Boss who ‘smashed desk with a mallet’ escapes conviction

by |
An Aucklander who smashed a glass desk to pieces with a hammer, harming one of her employees in the process, has been discharged without conviction – but she was ordered to financially compensate the victimised worker.

The TV boss, whose name is suppressed, appeared in the Manukau District Court today, where she pleaded guilty to a charge of possessing an offensive weapon.

Judge Ida Malosi described the woman’s action of “shattering the desk with a mallet” as “falling at the lower end of the scale” in terms of victimising her colleague Dandi Wang – but the “continued taunting” of her victim had “moved to the medium level”.

The woman allegedly posted multiple posts on her social media accounts detailing what she had done.

A year after the incident, the woman posted a comment “commemorating the day of offending”.

Judge Malosi conceded that the woman had completed 35 hours of voluntary work, and had also donated $800 to charity. She also attended two psychiatry sessions, where she was taught to better manage stress.

The Judge ruled that a conviction could be detrimental to the woman’s business undertakings.

“A conviction will place a stain on your otherwise unblemished record,” she said.

“You may not be eligible to travel at short notice as business dealings sometimes demand.”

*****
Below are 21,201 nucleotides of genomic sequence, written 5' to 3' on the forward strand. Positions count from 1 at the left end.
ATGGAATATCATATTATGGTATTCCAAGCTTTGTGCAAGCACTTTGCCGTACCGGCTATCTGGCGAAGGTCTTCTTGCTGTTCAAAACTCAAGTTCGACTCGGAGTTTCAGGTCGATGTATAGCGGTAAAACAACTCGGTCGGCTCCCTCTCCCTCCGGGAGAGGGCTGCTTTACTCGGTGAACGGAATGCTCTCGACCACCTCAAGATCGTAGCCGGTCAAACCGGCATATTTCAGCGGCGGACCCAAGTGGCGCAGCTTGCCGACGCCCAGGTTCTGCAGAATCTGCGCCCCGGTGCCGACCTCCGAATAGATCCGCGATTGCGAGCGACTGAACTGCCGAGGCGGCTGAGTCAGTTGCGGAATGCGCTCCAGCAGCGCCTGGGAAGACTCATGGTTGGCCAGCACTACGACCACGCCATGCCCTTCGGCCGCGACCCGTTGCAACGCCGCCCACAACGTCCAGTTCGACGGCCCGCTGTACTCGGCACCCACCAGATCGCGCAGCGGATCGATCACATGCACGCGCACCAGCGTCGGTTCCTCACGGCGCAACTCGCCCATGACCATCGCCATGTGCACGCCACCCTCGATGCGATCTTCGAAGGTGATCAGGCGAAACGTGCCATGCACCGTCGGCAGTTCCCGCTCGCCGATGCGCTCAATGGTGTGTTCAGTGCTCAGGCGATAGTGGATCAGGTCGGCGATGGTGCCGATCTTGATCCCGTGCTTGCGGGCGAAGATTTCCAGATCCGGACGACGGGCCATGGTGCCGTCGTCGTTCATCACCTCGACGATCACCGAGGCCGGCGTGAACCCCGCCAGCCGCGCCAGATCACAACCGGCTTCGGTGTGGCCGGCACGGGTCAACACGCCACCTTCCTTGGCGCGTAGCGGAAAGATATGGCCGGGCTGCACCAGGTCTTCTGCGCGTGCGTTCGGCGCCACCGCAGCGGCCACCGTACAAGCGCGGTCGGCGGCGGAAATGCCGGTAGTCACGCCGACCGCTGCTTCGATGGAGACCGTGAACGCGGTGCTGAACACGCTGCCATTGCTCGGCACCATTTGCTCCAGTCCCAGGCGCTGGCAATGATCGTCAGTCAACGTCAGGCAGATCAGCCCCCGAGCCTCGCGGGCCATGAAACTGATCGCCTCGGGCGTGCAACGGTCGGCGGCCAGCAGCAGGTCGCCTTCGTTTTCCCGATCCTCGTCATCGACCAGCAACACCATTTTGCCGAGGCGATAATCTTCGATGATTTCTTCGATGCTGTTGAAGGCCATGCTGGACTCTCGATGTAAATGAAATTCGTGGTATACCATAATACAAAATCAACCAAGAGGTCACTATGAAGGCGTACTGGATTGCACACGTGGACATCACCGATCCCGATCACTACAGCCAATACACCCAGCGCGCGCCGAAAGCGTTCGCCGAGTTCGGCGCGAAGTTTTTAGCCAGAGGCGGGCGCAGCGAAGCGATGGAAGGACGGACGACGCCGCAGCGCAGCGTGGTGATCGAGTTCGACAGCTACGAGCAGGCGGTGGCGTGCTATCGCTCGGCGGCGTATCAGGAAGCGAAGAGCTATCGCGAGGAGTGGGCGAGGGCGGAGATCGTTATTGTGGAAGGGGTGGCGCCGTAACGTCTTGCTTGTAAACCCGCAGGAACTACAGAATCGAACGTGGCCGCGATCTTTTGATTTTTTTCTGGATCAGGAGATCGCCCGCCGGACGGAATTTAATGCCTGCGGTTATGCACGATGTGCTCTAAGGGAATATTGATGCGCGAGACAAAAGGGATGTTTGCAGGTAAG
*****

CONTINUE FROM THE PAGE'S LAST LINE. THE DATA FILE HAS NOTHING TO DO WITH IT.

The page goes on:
She was ordered, however, to pay $5,000 in emotional harm to Wang.
  • Katie on 6/01/2016 11:21:36 a.m.

    Very poor outcome. The fact that the manager was commemorating her act a year after the fact clearly demonstrates that there is no remorse or acknowledgement for how out of bounds her actions were. It seems to be that due to the seniority of this womans role in business that she has been allowed to get away with it - based on her annual 'celebration' she will likely be crowing about her lack of conviction and use it to justify her actions. Judge Malosi should have stepped up - not side stepped!

  • Meryl on 15/12/2015 10:33:55 a.m.

    An incredibly weak sentence. Criminal process aside, did this "TV boss" lose her job? Surely this would be grounds for dismissal.

  • Z on 6/12/2015 7:04:29 a.m.

    A ridiculous and pathetic sentence for a despicable act.

  • Tee on 27/11/2015 4:02:46 p.m.

    It is an unfair sentence for someone who is a bully of the worst degree. You can imagine what would have happened if it had been the employee who had done this. There would have been no name suppression or consideration of her ability to travel. Money and position talk

  • Stephany Mitchell on 27/11/2015 9:20:50 a.m.

    the charitable works and donations to charity seems in the judges eyes to mitigate the level of bullying that has occurred here and I'm appalled at a sentence that fails to take into account the real impact on the victim

  • Theresa on 26/11/2015 5:42:05 p.m.

    I feel that the sentencing is not adequate to deal with what she has done. If it was anyone else they would be convicted and regardless of whether it will hinder there search for a job or new job.

  • Anne Harnett on 26/11/2015 4:54:57 p.m.

    I don't think the sentence is adequate. That behaviour is appalling and could have resulted in serious injuries to anyone in the vicinity. Would an employee doing the same thing have resulted in the same sentence from the court.

HRD Forum is the place for positive industry interaction and welcomes your professional and informed opinion.

Name (required)
Comment (required)
By submitting, I agree to the Terms & Conditions